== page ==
Today will likely be a very bad day of weather down across the southern Plains. A rare HIGH risk day of severe storms including large hail…damaging winds and the likelihood of long tracked tornadoes are in the making for many parts of OK and parts of NW TX. IF you know anyone who lives down there…even into eastern AR…it might be worth sending them a text to remind them to watch the weather more carefully today…because as I’ll show you in the discussion…there are a lot of things coming together for big trouble down there.
For us…the main issue tonight will be additional rains…I’m not overly concerned with severe weather in the vast portion of the viewing area from this today or tonight. Some locally heavy rains are possible on saturated soils…and a flood watch is in effect for parts of the area. There are still questions though about where the heaviest rains will set up and also the rate of the rain falling which will determine any bigger flood threats. Regardless another 1-3″ of rain is possible.
Today: Increasing clouds and cool by mid may standards. There may be some rains moving in towards rush hour or afterwards. Highs should only be around 60-65°
Tonight: Rain…at times moderate to heavy. Some thunder as well. Temperatures will drop into the lower 50s. That’s important because it may keep the severe weather risk even lower…more on that in the discussion
Tomorrow: IF there is a severe weather risk it would be before 3PM in the Metro as another line of storms comes through. These will need to be monitored because there are ingredients (mainly shear in the atmosphere) that could produce some fast moving stronger storms with some rotation to them. This part of things is somewhat iffy right now. It will be a windy day too.
Wednesday: Calmer and muggy with highs in the 80s
First things first…
For KC we worry about additional rains tonight…the threat of any severe weather locally is minimal. Our viewing area as a whole will remain just rainy and rumbly but if things go according to plan…the worst of the storms will be a long way away from KC.
The issue for tonight locally will be the additional rains on saturated soils. Another 1-3″ is possible overnight although where the heaviest sets up remains to be seen…perhaps farther south of the KC Metro area. 1-2″ of rain, as long as it doesn’t come down all at once…can probably be handled pretty well…and with the fast motion of the rain movement…hopefully that will be the case for most of the viewing area. It’s worth monitoring especially south of the Metro closer to where the worst weather today will be…and that is towards the southern Plains.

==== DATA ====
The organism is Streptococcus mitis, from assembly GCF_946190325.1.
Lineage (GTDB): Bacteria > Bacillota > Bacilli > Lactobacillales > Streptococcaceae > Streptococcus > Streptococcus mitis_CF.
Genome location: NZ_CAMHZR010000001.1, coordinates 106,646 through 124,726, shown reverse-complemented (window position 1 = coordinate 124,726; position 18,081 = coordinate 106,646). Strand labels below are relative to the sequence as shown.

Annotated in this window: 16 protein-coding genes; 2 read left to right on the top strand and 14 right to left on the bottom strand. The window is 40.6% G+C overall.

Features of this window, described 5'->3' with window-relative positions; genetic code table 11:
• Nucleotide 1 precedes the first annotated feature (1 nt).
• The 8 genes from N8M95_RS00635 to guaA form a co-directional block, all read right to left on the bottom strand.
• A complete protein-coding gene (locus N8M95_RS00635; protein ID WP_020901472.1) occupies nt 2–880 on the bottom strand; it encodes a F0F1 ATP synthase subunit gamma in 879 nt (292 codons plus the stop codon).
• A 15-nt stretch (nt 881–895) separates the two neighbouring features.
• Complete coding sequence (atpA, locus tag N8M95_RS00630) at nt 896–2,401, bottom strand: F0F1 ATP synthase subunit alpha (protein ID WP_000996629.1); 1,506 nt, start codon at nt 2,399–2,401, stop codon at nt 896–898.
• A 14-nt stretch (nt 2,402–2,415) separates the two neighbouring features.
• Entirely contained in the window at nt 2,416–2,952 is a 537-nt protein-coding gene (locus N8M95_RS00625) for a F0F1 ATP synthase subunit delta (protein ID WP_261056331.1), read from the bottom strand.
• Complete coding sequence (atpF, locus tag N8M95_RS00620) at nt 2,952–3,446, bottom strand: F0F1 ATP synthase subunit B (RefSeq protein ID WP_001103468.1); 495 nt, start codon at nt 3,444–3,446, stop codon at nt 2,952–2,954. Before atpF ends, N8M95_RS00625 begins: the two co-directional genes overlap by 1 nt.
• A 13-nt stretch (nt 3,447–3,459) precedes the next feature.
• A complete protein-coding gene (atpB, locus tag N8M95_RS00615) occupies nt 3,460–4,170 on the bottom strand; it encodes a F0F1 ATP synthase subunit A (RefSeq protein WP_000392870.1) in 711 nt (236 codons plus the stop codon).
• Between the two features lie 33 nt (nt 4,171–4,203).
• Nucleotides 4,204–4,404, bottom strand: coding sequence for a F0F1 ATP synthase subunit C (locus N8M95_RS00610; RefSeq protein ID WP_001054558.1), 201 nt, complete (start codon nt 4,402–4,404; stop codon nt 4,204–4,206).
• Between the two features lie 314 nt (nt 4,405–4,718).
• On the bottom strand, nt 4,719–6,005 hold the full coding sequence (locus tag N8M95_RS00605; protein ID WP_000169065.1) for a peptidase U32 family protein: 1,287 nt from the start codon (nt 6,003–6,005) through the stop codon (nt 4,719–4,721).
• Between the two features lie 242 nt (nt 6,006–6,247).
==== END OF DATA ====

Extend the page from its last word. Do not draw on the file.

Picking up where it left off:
It’s not often that the SPC (Storm Prediction Center) issues a HIGH risk of severe weather. That’s a good thing actually. These types of days should be rare…and the last one that was issued was a couple of years ago. The model data and the atmospheric ingredients are certainly coming together in OK and parts of TX today. This is some of the discussion for OK and parts of TX
Like I mentioned…high risk days are somewhat rare…
This is the 61st @NWSSPC "high risk" #severe forecast since 2000. Not surprisingly, ~2/3 of them have been in either April or May. Here's a brief history of these "high risks" and what they mean. https://t.co/DLhuFacyHW pic.twitter.com/F4YuVNPfGF
— Jonathan Erdman (@wxjerdman) May 20, 2019
Only 61 in 19 years…
There have been cases where these haven’t produced as much violent weather like the moniker suggests, and hopefully that will be the case today…but man there is a set-up down there that is dangerous.
Let’s add in OKC area radar…
and regional radar
The storms down there are already going…although the tornadic situation increases after lunch today into this evening and spreads eastbound overnight.